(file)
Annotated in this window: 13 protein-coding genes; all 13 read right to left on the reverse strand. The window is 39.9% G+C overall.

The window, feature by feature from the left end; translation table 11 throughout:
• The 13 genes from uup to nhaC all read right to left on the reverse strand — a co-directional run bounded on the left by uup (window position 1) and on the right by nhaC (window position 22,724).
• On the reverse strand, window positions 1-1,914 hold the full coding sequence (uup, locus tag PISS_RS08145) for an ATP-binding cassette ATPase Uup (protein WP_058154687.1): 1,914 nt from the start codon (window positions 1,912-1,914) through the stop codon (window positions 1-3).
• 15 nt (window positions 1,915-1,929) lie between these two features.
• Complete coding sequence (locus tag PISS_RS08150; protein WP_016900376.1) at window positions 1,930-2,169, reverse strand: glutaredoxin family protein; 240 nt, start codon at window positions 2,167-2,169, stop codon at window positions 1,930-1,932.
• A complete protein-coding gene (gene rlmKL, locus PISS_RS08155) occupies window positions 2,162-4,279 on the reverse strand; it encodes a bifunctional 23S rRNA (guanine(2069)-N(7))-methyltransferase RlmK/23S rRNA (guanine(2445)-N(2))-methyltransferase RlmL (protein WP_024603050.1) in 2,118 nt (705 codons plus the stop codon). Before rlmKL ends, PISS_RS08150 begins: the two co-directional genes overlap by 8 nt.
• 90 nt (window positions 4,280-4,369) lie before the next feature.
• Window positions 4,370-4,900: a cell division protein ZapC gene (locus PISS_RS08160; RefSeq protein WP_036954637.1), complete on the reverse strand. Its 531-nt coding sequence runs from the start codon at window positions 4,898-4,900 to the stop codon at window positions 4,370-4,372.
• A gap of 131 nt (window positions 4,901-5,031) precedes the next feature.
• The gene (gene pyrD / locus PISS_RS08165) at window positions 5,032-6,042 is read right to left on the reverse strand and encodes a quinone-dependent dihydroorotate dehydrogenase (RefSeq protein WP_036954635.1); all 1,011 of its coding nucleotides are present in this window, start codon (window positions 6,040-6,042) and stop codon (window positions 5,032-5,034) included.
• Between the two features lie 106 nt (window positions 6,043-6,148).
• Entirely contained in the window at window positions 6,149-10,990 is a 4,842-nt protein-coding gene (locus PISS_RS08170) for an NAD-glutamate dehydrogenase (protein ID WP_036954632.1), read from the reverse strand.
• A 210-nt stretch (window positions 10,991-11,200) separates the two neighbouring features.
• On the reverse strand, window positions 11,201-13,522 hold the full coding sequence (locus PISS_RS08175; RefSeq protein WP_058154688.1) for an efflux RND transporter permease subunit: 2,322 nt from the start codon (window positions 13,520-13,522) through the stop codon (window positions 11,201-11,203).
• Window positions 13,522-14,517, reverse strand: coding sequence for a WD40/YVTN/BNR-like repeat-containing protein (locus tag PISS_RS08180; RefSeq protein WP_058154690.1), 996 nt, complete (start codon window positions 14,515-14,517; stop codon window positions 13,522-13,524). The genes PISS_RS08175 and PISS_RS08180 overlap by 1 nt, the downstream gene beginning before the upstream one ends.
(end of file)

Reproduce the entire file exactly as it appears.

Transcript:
Annotated in this window: 13 protein-coding genes; all 13 read right to left on the reverse strand. The window is 39.9% G+C overall.

The window, feature by feature from the left end; translation table 11 throughout:
• The 13 genes from uup to nhaC all read right to left on the reverse strand — a co-directional run bounded on the left by uup (window position 1) and on the right by nhaC (window position 22,724).
• On the reverse strand, window positions 1-1,914 hold the full coding sequence (uup, locus tag PISS_RS08145) for an ATP-binding cassette ATPase Uup (protein WP_058154687.1): 1,914 nt from the start codon (window positions 1,912-1,914) through the stop codon (window positions 1-3).
• 15 nt (window positions 1,915-1,929) lie between these two features.
• Complete coding sequence (locus tag PISS_RS08150; protein WP_016900376.1) at window positions 1,930-2,169, reverse strand: glutaredoxin family protein; 240 nt, start codon at window positions 2,167-2,169, stop codon at window positions 1,930-1,932.
• A complete protein-coding gene (gene rlmKL, locus PISS_RS08155) occupies window positions 2,162-4,279 on the reverse strand; it encodes a bifunctional 23S rRNA (guanine(2069)-N(7))-methyltransferase RlmK/23S rRNA (guanine(2445)-N(2))-methyltransferase RlmL (protein WP_024603050.1) in 2,118 nt (705 codons plus the stop codon). Before rlmKL ends, PISS_RS08150 begins: the two co-directional genes overlap by 8 nt.
• 90 nt (window positions 4,280-4,369) lie before the next feature.
• Window positions 4,370-4,900: a cell division protein ZapC gene (locus PISS_RS08160; RefSeq protein WP_036954637.1), complete on the reverse strand. Its 531-nt coding sequence runs from the start codon at window positions 4,898-4,900 to the stop codon at window positions 4,370-4,372.
• A gap of 131 nt (window positions 4,901-5,031) precedes the next feature.
• The gene (gene pyrD / locus PISS_RS08165) at window positions 5,032-6,042 is read right to left on the reverse strand and encodes a quinone-dependent dihydroorotate dehydrogenase (RefSeq protein WP_036954635.1); all 1,011 of its coding nucleotides are present in this window, start codon (window positions 6,040-6,042) and stop codon (window positions 5,032-5,034) included.
• Between the two features lie 106 nt (window positions 6,043-6,148).
• Entirely contained in the window at window positions 6,149-10,990 is a 4,842-nt protein-coding gene (locus PISS_RS08170) for an NAD-glutamate dehydrogenase (protein ID WP_036954632.1), read from the reverse strand.
• A 210-nt stretch (window positions 10,991-11,200) separates the two neighbouring features.
• On the reverse strand, window positions 11,201-13,522 hold the full coding sequence (locus PISS_RS08175; RefSeq protein WP_058154688.1) for an efflux RND transporter permease subunit: 2,322 nt from the start codon (window positions 13,520-13,522) through the stop codon (window positions 11,201-11,203).
• Window positions 13,522-14,517, reverse strand: coding sequence for a WD40/YVTN/BNR-like repeat-containing protein (locus tag PISS_RS08180; RefSeq protein WP_058154690.1), 996 nt, complete (start codon window positions 14,515-14,517; stop codon window positions 13,522-13,524). The genes PISS_RS08175 and PISS_RS08180 overlap by 1 nt, the downstream gene beginning before the upstream one ends.